Burma

Rights Panel Submits Report on Deaths of 7 N. Rakhine Villagers in Army Custody

By Htet Khaung Lin 11 June 2019

YANGON—The Myanmar National Human Rights Commission (MNHRC) on Monday submitted to the President the findings of its investigation into the deaths of seven residents of Kyauktan village in Rakhine State’s Rathedaung Township while in the custody of the Myanmar military on May 2.

Over a period of three days the commission met with over 30 individuals, including eight villagers who are currently being prosecuted by the Tatmadaw as well as their families and relatives; the victims’ families and relatives; those injured in the shooting incident that claimed the seven lives; seven Tatmadaw soldiers—including a battalion commander—assigned to provide security in the area; and doctors who carried out autopsies on the victims’ bodies.

“Based on our findings, we submitted recommendations to the President on what armed groups could do to avoid the deaths, injuries and displacement of innocent civilians in such areas in the future,” U Phone Kywe, a member of the commission, told The Irrawaddy.

The commission declined to provide details of its recommendations to the President. As it is national-level classified information, the commission must hold a meeting about how to inform the public before any information is released, said another commission member, U Yu Lwin Aung.

Lawmakers were present during the commission’s interviews, except for the interrogation of the Tatmadaw soldiers, said U Tin Maung, a Rakhine State lawmaker representing Rathedaung Township, who declined to elaborate on the findings due to their sensitivity.

“It is the people who confer power on the President. The government has responsibility. We feel like the government has evaded this responsibility. We are lawmakers, but we have little authority,” U Tin Maung Win said.

The incident in Kyauktan has left local residents in a state of panic, and the first thought that comes to the mind of villagers in Rakhine State when they see government troops is to flee, said Lower House lawmaker Daw Khin Saw Wai of Rathedaung Township.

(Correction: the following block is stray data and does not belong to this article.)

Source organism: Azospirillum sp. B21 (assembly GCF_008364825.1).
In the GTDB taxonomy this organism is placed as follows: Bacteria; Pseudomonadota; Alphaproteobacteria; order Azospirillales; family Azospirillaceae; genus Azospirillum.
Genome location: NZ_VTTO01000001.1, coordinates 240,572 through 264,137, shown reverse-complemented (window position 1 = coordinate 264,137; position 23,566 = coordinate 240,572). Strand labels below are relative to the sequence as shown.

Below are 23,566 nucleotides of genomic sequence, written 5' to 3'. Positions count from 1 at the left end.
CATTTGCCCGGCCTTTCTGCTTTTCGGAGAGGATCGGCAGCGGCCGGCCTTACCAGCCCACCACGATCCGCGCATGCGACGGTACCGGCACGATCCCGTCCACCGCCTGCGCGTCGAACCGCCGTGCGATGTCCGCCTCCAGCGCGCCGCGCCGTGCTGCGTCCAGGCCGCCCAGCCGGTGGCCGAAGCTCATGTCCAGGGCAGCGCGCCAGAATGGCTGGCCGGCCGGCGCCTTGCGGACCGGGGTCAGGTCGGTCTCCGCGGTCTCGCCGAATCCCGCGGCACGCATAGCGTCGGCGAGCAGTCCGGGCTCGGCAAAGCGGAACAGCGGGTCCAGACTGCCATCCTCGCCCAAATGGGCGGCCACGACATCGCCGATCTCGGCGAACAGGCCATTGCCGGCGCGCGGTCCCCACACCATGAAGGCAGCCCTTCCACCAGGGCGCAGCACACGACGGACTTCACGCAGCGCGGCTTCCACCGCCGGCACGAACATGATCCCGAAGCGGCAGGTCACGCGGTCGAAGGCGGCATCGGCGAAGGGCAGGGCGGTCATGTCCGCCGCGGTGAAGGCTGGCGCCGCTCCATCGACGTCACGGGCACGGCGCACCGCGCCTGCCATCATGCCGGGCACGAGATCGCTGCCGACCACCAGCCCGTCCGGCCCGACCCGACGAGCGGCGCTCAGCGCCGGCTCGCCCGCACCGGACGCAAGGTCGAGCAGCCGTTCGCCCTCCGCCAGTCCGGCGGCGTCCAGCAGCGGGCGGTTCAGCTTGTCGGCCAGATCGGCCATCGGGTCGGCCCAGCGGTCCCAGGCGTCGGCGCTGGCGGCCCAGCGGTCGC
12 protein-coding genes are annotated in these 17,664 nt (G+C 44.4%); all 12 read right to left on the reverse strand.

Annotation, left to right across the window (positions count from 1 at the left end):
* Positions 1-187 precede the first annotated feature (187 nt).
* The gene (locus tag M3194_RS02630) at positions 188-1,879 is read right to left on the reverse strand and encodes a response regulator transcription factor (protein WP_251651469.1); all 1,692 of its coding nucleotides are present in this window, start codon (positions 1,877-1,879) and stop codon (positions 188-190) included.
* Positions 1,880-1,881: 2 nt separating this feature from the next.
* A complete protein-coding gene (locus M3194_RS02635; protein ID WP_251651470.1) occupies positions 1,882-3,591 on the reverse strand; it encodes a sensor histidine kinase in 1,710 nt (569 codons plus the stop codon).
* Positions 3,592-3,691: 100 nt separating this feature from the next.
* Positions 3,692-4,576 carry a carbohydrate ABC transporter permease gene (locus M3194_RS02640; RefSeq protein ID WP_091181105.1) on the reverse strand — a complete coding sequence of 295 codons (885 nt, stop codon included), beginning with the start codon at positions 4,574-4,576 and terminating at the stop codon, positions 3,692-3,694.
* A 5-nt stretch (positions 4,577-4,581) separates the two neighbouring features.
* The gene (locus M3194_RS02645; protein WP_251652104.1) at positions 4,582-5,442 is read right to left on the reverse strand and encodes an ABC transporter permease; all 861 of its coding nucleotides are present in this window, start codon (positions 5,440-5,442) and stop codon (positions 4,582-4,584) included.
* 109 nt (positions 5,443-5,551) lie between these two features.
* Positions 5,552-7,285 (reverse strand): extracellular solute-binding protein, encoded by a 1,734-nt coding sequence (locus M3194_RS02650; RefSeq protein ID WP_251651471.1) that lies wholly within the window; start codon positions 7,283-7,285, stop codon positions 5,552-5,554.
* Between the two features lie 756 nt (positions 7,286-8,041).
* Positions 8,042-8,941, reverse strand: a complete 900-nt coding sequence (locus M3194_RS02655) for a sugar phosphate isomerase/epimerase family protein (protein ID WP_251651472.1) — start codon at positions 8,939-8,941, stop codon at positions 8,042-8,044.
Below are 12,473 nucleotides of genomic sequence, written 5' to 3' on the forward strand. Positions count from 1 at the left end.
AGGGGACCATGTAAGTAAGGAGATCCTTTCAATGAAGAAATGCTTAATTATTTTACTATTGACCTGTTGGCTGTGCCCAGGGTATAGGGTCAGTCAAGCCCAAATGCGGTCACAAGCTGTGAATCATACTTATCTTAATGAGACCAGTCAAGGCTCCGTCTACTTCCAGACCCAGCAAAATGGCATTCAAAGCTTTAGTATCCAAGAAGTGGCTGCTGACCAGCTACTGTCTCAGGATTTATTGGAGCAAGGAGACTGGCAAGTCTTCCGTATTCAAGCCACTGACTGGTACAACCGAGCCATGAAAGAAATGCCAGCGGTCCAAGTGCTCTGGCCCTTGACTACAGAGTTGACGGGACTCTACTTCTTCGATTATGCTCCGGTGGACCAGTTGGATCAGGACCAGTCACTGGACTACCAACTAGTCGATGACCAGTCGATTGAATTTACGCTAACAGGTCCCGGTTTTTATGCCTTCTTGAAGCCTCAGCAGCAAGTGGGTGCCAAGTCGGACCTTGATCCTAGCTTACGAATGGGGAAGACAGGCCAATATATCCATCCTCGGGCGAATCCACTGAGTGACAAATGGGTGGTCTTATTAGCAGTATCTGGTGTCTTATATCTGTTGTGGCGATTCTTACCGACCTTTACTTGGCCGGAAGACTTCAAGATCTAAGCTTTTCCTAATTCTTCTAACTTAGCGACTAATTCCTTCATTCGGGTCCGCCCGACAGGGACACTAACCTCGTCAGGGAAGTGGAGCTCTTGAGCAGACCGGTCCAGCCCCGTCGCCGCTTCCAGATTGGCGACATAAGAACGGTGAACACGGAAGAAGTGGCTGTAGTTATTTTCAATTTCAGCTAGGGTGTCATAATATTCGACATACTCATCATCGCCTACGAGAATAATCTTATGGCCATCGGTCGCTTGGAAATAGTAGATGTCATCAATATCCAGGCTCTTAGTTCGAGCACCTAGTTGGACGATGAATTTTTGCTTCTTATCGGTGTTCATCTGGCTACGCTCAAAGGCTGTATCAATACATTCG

“We are demanding that similar incidents do not happen in the future. We demanded that an investigation be conducted and that the necessary action be taken against the Tatmadaw,” she said.

Tatmadaw troops arrived in the village on April 30. They summoned all male residents above the age of 15, then interrogated 275 people at a local school on suspicion of having ties to the Arakan Army (AA). At around 2 a.m. on May 2, six of them were shot dead.

The military says the shootings occurred after the detainees attempted to snatch guns from the soldiers. Eight others were wounded and four went missing, according to a press release from the military.

Ko Aung Lin Kyaw, one of the eight wounded, died in a hospital on May 14, bringing the death toll to seven.

Injured detainees say one man, frightened by the detention, jumped over a fence and escaped. When soldiers fired at the escapee, more than 200 detainees stood up to see what was happening; the soldiers then surrounded the standing crowd from both sides, they say, and began firing at them.

In the aftermath of the incident, the Tatmadaw refused Rakhine State lawmakers entry into the village to investigate.

Locals said Buddhist funeral rites were also denied for the victims. Brigadier-General Zaw Min Tun of the Tatmadaw True News Information Team denied this, however, at a press conference on May 3.

The Tatmadaw later released the remaining detainees and has opened charges against six villagers who it says admitted to being members of the AA.

In its initial statement on May 3, the MNHRC largely repeated the military’s statement, though it urged both sides to exercise extra caution to avoid civilian causalities.

Twenty-four civil society organizations then released a joint statement denouncing the MNHRC’s statement, saying the commission issued it without conducting any inquiries on the ground.

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